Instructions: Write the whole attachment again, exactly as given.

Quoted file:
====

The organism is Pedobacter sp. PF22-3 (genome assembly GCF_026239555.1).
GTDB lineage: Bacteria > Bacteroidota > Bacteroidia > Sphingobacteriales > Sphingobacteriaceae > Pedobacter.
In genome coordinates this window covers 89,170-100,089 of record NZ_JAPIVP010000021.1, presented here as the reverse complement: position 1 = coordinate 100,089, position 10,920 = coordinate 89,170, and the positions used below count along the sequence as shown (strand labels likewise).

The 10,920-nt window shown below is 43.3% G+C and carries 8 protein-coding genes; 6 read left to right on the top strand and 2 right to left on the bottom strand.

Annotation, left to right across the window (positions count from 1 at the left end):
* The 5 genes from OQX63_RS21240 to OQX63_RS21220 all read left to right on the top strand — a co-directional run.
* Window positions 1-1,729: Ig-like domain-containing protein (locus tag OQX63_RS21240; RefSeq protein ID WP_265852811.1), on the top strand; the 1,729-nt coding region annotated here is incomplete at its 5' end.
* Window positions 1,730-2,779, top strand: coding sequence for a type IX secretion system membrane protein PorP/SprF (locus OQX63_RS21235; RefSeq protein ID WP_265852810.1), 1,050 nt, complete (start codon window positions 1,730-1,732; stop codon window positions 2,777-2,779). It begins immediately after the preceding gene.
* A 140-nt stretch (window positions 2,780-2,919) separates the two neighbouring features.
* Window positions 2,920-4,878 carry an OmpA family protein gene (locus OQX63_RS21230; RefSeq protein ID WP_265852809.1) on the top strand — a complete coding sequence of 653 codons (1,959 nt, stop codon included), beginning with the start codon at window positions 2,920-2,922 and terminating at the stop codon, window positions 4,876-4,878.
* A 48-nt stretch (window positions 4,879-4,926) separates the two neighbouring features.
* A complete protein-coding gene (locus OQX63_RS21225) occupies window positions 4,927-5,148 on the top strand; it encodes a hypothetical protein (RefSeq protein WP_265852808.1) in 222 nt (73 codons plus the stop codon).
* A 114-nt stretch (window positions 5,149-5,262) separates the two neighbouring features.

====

The organism is Pedobacter sp. PF22-3 (genome assembly GCF_026239555.1).
GTDB lineage: Bacteria > Bacteroidota > Bacteroidia > Sphingobacteriales > Sphingobacteriaceae > Pedobacter.
In genome coordinates this window covers 89,170-100,089 of record NZ_JAPIVP010000021.1, presented here as the reverse complement: position 1 = coordinate 100,089, position 10,920 = coordinate 89,170, and the positions used below count along the sequence as shown (strand labels likewise).

The 10,920-nt window shown below is 43.3% G+C and carries 8 protein-coding genes; 6 read left to right on the top strand and 2 right to left on the bottom strand.

Annotation, left to right across the window (positions count from 1 at the left end):
* The 5 genes from OQX63_RS21240 to OQX63_RS21220 all read left to right on the top strand — a co-directional run.
* Window positions 1-1,729: Ig-like domain-containing protein (locus tag OQX63_RS21240; RefSeq protein ID WP_265852811.1), on the top strand; the 1,729-nt coding region annotated here is incomplete at its 5' end.
* Window positions 1,730-2,779, top strand: coding sequence for a type IX secretion system membrane protein PorP/SprF (locus OQX63_RS21235; RefSeq protein ID WP_265852810.1), 1,050 nt, complete (start codon window positions 1,730-1,732; stop codon window positions 2,777-2,779). It begins immediately after the preceding gene.
* A 140-nt stretch (window positions 2,780-2,919) separates the two neighbouring features.
* Window positions 2,920-4,878 carry an OmpA family protein gene (locus OQX63_RS21230; RefSeq protein ID WP_265852809.1) on the top strand — a complete coding sequence of 653 codons (1,959 nt, stop codon included), beginning with the start codon at window positions 2,920-2,922 and terminating at the stop codon, window positions 4,876-4,878.
* A 48-nt stretch (window positions 4,879-4,926) separates the two neighbouring features.
* A complete protein-coding gene (locus OQX63_RS21225) occupies window positions 4,927-5,148 on the top strand; it encodes a hypothetical protein (RefSeq protein WP_265852808.1) in 222 nt (73 codons plus the stop codon).
* A 114-nt stretch (window positions 5,149-5,262) separates the two neighbouring features.